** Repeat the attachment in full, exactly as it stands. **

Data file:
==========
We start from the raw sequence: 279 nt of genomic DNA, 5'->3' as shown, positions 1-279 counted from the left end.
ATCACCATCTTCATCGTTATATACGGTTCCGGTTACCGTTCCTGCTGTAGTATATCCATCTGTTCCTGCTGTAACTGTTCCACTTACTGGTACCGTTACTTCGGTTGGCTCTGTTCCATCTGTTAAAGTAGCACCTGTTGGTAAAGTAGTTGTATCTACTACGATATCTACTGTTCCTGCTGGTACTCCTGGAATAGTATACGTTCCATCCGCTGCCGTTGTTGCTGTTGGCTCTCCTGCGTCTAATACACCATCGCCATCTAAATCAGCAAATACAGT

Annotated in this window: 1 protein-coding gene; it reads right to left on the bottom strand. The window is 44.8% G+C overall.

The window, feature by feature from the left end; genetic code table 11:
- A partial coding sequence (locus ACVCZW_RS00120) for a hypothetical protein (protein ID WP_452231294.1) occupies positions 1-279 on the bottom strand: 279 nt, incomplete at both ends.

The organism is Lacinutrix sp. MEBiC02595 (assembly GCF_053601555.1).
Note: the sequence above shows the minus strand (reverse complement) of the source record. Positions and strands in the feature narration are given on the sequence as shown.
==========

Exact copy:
We start from the raw sequence: 279 nt of genomic DNA, 5'->3' as shown, positions 1-279 counted from the left end.
ATCACCATCTTCATCGTTATATACGGTTCCGGTTACCGTTCCTGCTGTAGTATATCCATCTGTTCCTGCTGTAACTGTTCCACTTACTGGTACCGTTACTTCGGTTGGCTCTGTTCCATCTGTTAAAGTAGCACCTGTTGGTAAAGTAGTTGTATCTACTACGATATCTACTGTTCCTGCTGGTACTCCTGGAATAGTATACGTTCCATCCGCTGCCGTTGTTGCTGTTGGCTCTCCTGCGTCTAATACACCATCGCCATCTAAATCAGCAAATACAGT

Annotated in this window: 1 protein-coding gene; it reads right to left on the bottom strand. The window is 44.8% G+C overall.

The window, feature by feature from the left end; genetic code table 11:
- A partial coding sequence (locus ACVCZW_RS00120) for a hypothetical protein (protein ID WP_452231294.1) occupies positions 1-279 on the bottom strand: 279 nt, incomplete at both ends.

The organism is Lacinutrix sp. MEBiC02595 (assembly GCF_053601555.1).
Note: the sequence above shows the minus strand (reverse complement) of the source record. Positions and strands in the feature narration are given on the sequence as shown.